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# KEY.COTTER AND KNUCKLE JOINTS

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### KEY.COTTER AND KNUCKLE JOINTS

1. 1. 85 Keys, Cotter and Knuckle JointsUNIT 5 KEY, COTTER AND KNUCKLE JOINTS Structure 5.1 Introduction Objectives 5.2 Key 5.3 Types of Key 5.4 Gib Head Key 5.5 Cotter and Cotter Joint 5.6 Sleeve Cotter Joint 5.7 Socket and Spigot Cotter Joint 5.8 Joining of Rods 5.9 Knuckle Joint 5.10 Summary 5.11 Answers to SAQs 5.1 INTRODUCTION There are many situations where two parts of machines are required to be restrained. For example two rods may be joined coaxially and when they are pulled apart they should not separate i.e. should not have relative motion and continue to transmit force. Similarly if a cylindrical part is fitted on another cylinder (the internal surface of one contacting the external surface of the other) then there should be no slip along the circle of contact. Such situations of no slip or no displacements are achieved through placing a third part or two parts at the jointing regions. Such parts create positive interference with the jointing parts and thus prevent any relative motion and thus help transmit the force. You will remember that the rivets in a riveted joint had exactly the same role as they prevented the slipping of one plate over the other (in lap joint) and moving away of one plate from there (in butt joint). The rivets provided positive interference against the relative motion of the plate. Knuckle joint is yet another to join rods to carry axial force. It is named so because of its freedom to move or rotate around the pin which joins two rods, a motion which naturally exists at finger joints or knee. A knuckle joint is understood to be a hinged joint in which projection in one part enters the recess is the other part and two are held together by passing a pin through coaxial holes in two parts. This joint can not sustain compressive force because of possible rotation about the pin. In this unit we will study other interfering parts for geometrically different jointing parts. Objectives After studying this unit, you should be able to understand • what is a key, • what are the types of key, • how to draw a key, • the parts that are joined by key, • how are the keys made, • what is a cotter,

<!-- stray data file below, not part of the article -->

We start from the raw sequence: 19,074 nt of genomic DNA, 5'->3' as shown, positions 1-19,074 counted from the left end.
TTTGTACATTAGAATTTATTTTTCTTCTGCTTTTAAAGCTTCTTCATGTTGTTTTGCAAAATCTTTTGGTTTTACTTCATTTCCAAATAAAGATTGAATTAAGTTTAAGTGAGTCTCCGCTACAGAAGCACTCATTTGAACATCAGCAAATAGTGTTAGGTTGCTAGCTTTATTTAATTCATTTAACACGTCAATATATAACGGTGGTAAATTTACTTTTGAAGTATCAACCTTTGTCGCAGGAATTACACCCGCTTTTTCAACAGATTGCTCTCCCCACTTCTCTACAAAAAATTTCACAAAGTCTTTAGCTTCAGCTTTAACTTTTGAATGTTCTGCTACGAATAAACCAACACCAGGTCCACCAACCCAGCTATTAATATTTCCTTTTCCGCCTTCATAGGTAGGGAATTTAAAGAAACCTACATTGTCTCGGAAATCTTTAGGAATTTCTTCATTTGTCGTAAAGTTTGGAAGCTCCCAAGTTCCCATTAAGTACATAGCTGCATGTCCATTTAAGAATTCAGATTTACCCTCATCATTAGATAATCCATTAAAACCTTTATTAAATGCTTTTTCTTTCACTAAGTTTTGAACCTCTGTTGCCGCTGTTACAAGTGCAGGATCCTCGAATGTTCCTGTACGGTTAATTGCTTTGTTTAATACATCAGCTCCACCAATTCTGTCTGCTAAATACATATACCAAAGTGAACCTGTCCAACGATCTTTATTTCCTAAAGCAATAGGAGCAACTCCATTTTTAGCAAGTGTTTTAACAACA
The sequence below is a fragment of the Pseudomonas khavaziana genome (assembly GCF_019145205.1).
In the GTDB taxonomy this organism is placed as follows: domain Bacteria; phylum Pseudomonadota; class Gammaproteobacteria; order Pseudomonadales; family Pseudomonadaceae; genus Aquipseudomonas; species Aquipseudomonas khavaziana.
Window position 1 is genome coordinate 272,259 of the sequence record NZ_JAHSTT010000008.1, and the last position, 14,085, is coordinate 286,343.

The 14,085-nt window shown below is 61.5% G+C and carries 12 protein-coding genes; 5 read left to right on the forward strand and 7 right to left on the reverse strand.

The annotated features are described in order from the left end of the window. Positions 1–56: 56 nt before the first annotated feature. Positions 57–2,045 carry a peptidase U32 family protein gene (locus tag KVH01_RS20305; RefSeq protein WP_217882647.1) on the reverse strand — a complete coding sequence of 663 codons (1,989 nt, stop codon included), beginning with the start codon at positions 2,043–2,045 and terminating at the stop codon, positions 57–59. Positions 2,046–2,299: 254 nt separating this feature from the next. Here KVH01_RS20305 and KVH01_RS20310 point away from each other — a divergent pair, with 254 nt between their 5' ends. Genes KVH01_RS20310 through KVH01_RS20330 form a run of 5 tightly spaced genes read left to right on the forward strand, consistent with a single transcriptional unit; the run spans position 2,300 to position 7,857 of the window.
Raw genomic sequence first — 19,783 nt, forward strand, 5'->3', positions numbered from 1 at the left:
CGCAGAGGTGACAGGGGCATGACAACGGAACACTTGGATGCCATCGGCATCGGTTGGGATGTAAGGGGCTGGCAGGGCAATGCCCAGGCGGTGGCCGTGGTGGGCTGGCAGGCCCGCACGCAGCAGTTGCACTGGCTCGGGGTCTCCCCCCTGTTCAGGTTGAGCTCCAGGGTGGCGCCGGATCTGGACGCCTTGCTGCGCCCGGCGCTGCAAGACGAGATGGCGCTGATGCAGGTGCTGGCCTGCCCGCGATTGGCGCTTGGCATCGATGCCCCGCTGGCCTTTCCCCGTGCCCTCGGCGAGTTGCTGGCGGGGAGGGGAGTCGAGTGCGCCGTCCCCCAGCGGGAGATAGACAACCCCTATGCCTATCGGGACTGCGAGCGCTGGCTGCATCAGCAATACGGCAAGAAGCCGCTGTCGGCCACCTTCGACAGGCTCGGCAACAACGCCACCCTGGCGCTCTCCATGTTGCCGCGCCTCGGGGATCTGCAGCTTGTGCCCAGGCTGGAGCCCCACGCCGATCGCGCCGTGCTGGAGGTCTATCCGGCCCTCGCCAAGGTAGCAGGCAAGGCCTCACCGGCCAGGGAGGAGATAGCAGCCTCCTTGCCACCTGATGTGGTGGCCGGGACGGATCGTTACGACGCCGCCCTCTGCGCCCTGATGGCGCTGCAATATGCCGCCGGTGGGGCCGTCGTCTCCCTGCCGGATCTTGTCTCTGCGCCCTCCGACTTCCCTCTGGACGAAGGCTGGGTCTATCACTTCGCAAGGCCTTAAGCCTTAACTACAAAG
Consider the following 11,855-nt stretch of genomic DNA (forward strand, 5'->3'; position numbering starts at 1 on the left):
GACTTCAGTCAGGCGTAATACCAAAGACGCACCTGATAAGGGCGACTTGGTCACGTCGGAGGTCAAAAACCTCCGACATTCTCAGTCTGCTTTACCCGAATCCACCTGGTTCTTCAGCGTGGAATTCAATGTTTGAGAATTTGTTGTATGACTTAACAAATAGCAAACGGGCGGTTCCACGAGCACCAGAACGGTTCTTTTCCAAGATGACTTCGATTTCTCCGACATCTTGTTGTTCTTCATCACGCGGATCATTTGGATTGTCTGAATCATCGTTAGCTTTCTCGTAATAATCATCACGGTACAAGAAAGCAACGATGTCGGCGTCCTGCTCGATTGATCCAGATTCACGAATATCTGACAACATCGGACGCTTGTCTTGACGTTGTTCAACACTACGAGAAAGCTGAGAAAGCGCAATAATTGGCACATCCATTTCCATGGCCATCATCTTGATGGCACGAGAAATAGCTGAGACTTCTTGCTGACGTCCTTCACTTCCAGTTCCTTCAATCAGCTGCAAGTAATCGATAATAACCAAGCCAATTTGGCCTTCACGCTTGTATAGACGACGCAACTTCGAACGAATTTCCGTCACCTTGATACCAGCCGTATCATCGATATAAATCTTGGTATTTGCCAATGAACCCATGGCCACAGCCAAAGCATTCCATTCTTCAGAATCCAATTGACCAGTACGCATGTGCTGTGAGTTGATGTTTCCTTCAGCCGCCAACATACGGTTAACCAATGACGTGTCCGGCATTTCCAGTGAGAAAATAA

2. 2. 86 Machine Drawing • what are the types of cotter, • how to draw cotter joint, • how to make a pin joint, • how is a knuckle joint constructed, and • how is a knuckle joint drawn. 5.2 KEY A shaft rotates in its bearings and transmits torque. A shaft always carry upon at some other part like gear or pulley. That part of the gear or pulley which sits on the shaft by surrounding the shaft on all its circumference is called the hub. The hub and the shaft are provided with a positive interfering part which is called a key. The key is a prismatic bar inserted between the shaft and the hub so that it passes through both or one of them. It may be tapered or of uniform cross section. When placed in position the shaft and mating part rotate as a single unit without any slipping. The torque then can pass from shaft to mating part and vice versa. Apparently if the key is to pass through one or both the mating parts a proper groove, called keyway must be made. 5.3 TYPES OF KEY Several of the keys used in practice are shown in Figure 5.1. In these figures 1 is shaft and 2 is surrounding hub of the mating part and 3 is the key. The length of the key is perpendicular to the plane of the paper and often is equal to the length of the hub. Shaft is much longer. Figure 5.1 : Types of Key Round key is a cylinder and requires a hole to pass. Half of the hole is in the shaft and other half in the hub. It is used when load is low and shaft diameter is small. Making of hole is not easy and costly if made separately in two halves in two parts. Since the cylindrical holes do not have sharp corners they still represent a better choice. Taper round keys produce tighter joint. The taper may be as gentle as 1 : 100. Saddle key is shown in Figure 5.1(b). It sits on the curved surface of shaft and fits in the rectangular slot of hub. No keyway in the staff is required and frictional force between the seat of key and surface of the shaft is responsible for transmission of the torque. Either for transmission of light torque or holding the mating part in position during assembly such saddle key is used. Key on Flat is similar to saddle key on three sides except at the bottom where it is flat. It will of course require a flat narrow surface machined on the shaft, while it fits into the keyway made in the hub. Such flat region machined on the surface of the shaft does not affect the strength because much material is not removed no corners are created as will happen if keyway is machined.